November 30th. I went to school all last week. To try to study Grammar all day and marrying all night. J.W.McClure came. We talked all our affairs over. The contemplation is for me to go to school till I understand Grammar, then fix and get married about the 25th of February, then prepare and go off from this country clear away, probably to Texas, leaving all that is near and dear to try our luck in a far off and unknown region.
March 15th, 1846 Wedding is over and I am Married. I cannot give utterance to my feelings. There is no language to describe the overflowing of my heart. The wedding day arrived, it was a cold, chilly day but not as cold as it had been before, misted rain a little in the evening. I was busy all day fixing the house and clothes, all was busy and active. In the evening the bridegroom and his company --about 12 in number--came. It was all bustle and hurry then, I was not quite dressed. We got ready, and to my notion too, and marched down stairs and stood before the priest and a house full of my best and dearest friends and in the presence of a great and awful God. Then we went in to supper, and I must say that I enjoyed the evening well. Mc. and I talked and said we never had felt as we then did, to know that all our childish glee was almost past, that we were married and had now to be our agents in all things and probably would move away to Texas and leave all those gay young friends we loved so dear. but in the morning we concluded to buy land and stay and enjoy ourselves in this country a few years at least...Sunday 8th we all went up to Jerry Edwards. a serious time we had, for by this time Mc. had looked at all the land that were for sale, and tired and weary of the pursuit concluded that we would go to Texas...
April 8th, 1846. Preparing my things to get ready to go. Next day took the wagon from Jesse's. Grandmother and Mc. went to Hillsville. We arose early the next morning and busily prepared for leaving. Many of our friends came there to see us start, and oh, how solemn was the scene. We travelled slowly away from this land and come on, on, in the dark.
April 11th, 1846. Smyth County, Rivalley, waters of Holston, 55 miles from home. The 9th of April we started towards Texas. Went to Grayson Court House purchased feathers. From John Dickenson's we travelled to the face of the Iron Mountain. About 16 miles, there took up camp for the first time in life, go supper, sung and prayed long, then went to bed in the wagon, slept some, felt awful strange and contented with our lots. In the morning arranged matters and started at 7. Climbed the mountain and then down it. Crossing the waters of Holston and have come 20 miles today and camped by a shelter, and now are in the wagon and it raining fast. But take it all in all, I am as well contented as ever I was, for we are on Uncle Sam's land and pay for what we eat and have showers of love.
April 13th 1846. Yesterday it rained all day. The road was torn up to a smash. We came about 20 miles. In the evening we stopped and Mc. gone to the spring, and a large wagon passed our wagon and shivered the axle tree; got in company with some slaves and their masters. Went up the hill and camped with them. In the morning the blacksmith came up there and banded the axle tree so it runs. came through Abingdon, got in company with Mr. Cook and 8 black persons. Mr. McClure bought me a checked shawl $1.12. Came about 22 miles, camped altogether--four wagons, and a fine lively time of it we have. I love to travel.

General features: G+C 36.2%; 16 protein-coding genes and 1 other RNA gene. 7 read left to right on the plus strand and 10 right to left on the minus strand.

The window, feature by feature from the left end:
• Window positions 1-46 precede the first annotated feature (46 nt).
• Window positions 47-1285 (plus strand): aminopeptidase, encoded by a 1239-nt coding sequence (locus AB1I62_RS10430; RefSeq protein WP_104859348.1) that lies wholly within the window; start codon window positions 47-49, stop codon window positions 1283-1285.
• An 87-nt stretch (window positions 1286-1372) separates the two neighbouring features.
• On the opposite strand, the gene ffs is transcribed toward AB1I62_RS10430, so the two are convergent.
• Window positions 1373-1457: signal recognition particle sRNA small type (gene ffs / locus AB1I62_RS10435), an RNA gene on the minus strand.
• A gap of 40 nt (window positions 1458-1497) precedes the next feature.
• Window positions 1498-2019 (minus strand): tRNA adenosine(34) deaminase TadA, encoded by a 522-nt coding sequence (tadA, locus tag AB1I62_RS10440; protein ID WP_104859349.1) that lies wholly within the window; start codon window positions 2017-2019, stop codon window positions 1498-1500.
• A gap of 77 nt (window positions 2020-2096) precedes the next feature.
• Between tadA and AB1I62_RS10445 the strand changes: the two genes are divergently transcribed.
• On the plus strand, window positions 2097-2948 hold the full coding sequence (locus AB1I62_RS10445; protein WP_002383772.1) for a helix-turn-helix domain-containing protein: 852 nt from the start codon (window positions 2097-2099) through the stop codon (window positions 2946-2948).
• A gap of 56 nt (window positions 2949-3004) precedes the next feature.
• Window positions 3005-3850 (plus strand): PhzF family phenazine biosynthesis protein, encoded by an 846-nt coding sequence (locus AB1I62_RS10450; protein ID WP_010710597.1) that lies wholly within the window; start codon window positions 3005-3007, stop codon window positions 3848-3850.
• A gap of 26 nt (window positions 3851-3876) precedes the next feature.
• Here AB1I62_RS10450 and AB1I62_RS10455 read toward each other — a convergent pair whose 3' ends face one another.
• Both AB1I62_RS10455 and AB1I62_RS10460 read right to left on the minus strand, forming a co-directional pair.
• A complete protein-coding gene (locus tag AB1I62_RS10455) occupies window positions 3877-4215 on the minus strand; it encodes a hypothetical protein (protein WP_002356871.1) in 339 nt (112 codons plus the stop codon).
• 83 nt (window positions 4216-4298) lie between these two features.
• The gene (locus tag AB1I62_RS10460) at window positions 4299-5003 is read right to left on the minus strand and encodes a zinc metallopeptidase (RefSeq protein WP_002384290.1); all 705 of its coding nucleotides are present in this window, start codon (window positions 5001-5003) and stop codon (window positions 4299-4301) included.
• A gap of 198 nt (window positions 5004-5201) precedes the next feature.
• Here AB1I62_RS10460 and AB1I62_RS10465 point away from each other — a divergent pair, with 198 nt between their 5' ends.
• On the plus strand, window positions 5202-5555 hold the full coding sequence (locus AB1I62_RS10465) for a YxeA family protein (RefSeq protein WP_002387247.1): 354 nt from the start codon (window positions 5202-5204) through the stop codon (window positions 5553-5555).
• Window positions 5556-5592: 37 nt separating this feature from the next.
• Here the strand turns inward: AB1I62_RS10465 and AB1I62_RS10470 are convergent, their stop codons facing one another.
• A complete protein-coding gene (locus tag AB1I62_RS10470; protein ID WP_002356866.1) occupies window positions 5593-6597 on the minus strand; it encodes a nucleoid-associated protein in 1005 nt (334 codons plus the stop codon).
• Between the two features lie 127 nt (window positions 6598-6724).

15th, 8 o'clock P.M. Hawkins County, Tennessee--6 miles this side of Rogersville. Have come about 23 miles, camped on the waters of Holston.
19th April. 21 miles yesterday, pretty country here, the fattest hogs I ever saw--fine cattle. I think a heap about home. We are now about 210 miles from home. Mc. greasing the wagon.
21st. Yesterday we traveled 21 miles, crossed Clinch River crossing Cumberland Mountains. We have come clear through Knoxville and Anderson Counties. All in the burning sun.
28th. Passed through middle Tennesse, Smyth County--White, Overton, Jackson. Then to Nashville. Mc. Very Sick crossed Harper's river in a ferry boat--40 centes. Got news of war in Texas.
May 13th. Memphis. Sold the wagon and horses for a hundred dollars. Went on the wharf boat, seen steam boats. They loaded and unloaded til 2 o'clock. Come on board, and dirty place, but in company with Texas folks.
Sunday 17th. Arkansas on the right, Mississippi on the left. Passed Vicksburg. Very warm indeed. The old boat going rushing, sputtering, blowing, belching along. It is 629 miles from Memphis to Orleans.
May 19th. Now in Orleans, thousands of vessels here, grand and noble scenes here on deck. While I do sincerely wish I had not started to Texas but gone to Missouri, but Alas!--the dye is cast for it is miserable whichever way we go. I have a very bad cold. Mc. is sick too.
May 22nd, Saturday. We left Orleans Thursday. We proceeded slowly, and that night the water bursted the door to the wheel house open and came rushing in on deck, and of all the screaming and hollowing I never seen, each woman gathering their own children and running every way in wild confusion. They fastened up the hole allright. I was dry. But it was an awful scene for a beholder. I can't hear my own voice for the nose of the engine and perpetual crying of children!